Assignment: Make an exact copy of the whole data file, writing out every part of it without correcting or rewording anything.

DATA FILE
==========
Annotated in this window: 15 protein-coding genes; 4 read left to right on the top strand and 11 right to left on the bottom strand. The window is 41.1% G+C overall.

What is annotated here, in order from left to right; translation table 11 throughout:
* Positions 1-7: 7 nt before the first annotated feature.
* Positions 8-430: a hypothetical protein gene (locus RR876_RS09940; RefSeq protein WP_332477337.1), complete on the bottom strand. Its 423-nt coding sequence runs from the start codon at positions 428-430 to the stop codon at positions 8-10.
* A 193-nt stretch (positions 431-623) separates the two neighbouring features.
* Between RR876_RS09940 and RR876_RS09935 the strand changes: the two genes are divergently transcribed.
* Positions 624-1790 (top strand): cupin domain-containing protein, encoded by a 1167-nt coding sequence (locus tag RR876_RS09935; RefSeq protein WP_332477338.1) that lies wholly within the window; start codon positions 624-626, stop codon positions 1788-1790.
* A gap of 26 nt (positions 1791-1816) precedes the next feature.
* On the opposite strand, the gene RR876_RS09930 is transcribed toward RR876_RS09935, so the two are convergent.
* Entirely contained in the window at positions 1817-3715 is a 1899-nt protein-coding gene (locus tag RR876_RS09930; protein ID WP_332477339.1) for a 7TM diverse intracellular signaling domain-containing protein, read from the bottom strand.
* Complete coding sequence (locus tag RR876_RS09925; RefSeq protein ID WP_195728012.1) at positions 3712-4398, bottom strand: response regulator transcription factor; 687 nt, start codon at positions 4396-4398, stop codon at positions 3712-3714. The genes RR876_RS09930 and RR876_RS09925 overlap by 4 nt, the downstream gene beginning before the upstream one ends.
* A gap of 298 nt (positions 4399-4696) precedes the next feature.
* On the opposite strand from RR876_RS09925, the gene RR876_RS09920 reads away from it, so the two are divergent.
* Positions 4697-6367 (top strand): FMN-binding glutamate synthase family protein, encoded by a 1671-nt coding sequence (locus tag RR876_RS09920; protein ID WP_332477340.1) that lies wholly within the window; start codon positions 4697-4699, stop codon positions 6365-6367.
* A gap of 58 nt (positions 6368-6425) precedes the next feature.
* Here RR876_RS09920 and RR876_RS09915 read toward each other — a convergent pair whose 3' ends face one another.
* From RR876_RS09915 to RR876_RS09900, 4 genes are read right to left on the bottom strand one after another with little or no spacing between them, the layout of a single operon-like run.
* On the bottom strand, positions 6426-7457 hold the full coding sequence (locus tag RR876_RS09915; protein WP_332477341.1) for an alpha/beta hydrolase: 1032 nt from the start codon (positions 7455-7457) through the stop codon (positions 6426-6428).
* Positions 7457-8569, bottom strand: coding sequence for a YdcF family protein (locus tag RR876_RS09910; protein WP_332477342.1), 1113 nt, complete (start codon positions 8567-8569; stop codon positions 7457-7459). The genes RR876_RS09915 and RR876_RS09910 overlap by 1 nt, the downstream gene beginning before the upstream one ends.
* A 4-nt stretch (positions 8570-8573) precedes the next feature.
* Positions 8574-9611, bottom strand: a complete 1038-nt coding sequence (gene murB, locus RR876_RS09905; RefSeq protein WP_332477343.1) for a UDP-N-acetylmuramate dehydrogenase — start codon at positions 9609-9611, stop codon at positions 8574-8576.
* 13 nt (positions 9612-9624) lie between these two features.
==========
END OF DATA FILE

Annotated in this window: 15 protein-coding genes; 4 read left to right on the top strand and 11 right to left on the bottom strand. The window is 41.1% G+C overall.

What is annotated here, in order from left to right; translation table 11 throughout:
* Positions 1-7: 7 nt before the first annotated feature.
* Positions 8-430: a hypothetical protein gene (locus RR876_RS09940; RefSeq protein WP_332477337.1), complete on the bottom strand. Its 423-nt coding sequence runs from the start codon at positions 428-430 to the stop codon at positions 8-10.
* A 193-nt stretch (positions 431-623) separates the two neighbouring features.
* Between RR876_RS09940 and RR876_RS09935 the strand changes: the two genes are divergently transcribed.
* Positions 624-1790 (top strand): cupin domain-containing protein, encoded by a 1167-nt coding sequence (locus tag RR876_RS09935; RefSeq protein WP_332477338.1) that lies wholly within the window; start codon positions 624-626, stop codon positions 1788-1790.
* A gap of 26 nt (positions 1791-1816) precedes the next feature.
* On the opposite strand, the gene RR876_RS09930 is transcribed toward RR876_RS09935, so the two are convergent.
* Entirely contained in the window at positions 1817-3715 is a 1899-nt protein-coding gene (locus tag RR876_RS09930; protein ID WP_332477339.1) for a 7TM diverse intracellular signaling domain-containing protein, read from the bottom strand.
* Complete coding sequence (locus tag RR876_RS09925; RefSeq protein ID WP_195728012.1) at positions 3712-4398, bottom strand: response regulator transcription factor; 687 nt, start codon at positions 4396-4398, stop codon at positions 3712-3714. The genes RR876_RS09930 and RR876_RS09925 overlap by 4 nt, the downstream gene beginning before the upstream one ends.
* A gap of 298 nt (positions 4399-4696) precedes the next feature.
* On the opposite strand from RR876_RS09925, the gene RR876_RS09920 reads away from it, so the two are divergent.
* Positions 4697-6367 (top strand): FMN-binding glutamate synthase family protein, encoded by a 1671-nt coding sequence (locus tag RR876_RS09920; protein ID WP_332477340.1) that lies wholly within the window; start codon positions 4697-4699, stop codon positions 6365-6367.
* A gap of 58 nt (positions 6368-6425) precedes the next feature.
* Here RR876_RS09920 and RR876_RS09915 read toward each other — a convergent pair whose 3' ends face one another.
* From RR876_RS09915 to RR876_RS09900, 4 genes are read right to left on the bottom strand one after another with little or no spacing between them, the layout of a single operon-like run.
* On the bottom strand, positions 6426-7457 hold the full coding sequence (locus tag RR876_RS09915; protein WP_332477341.1) for an alpha/beta hydrolase: 1032 nt from the start codon (positions 7455-7457) through the stop codon (positions 6426-6428).
* Positions 7457-8569, bottom strand: coding sequence for a YdcF family protein (locus tag RR876_RS09910; protein WP_332477342.1), 1113 nt, complete (start codon positions 8567-8569; stop codon positions 7457-7459). The genes RR876_RS09915 and RR876_RS09910 overlap by 1 nt, the downstream gene beginning before the upstream one ends.
* A 4-nt stretch (positions 8570-8573) precedes the next feature.
* Positions 8574-9611, bottom strand: a complete 1038-nt coding sequence (gene murB, locus RR876_RS09905; RefSeq protein WP_332477343.1) for a UDP-N-acetylmuramate dehydrogenase — start codon at positions 9609-9611, stop codon at positions 8574-8576.
* 13 nt (positions 9612-9624) lie between these two features.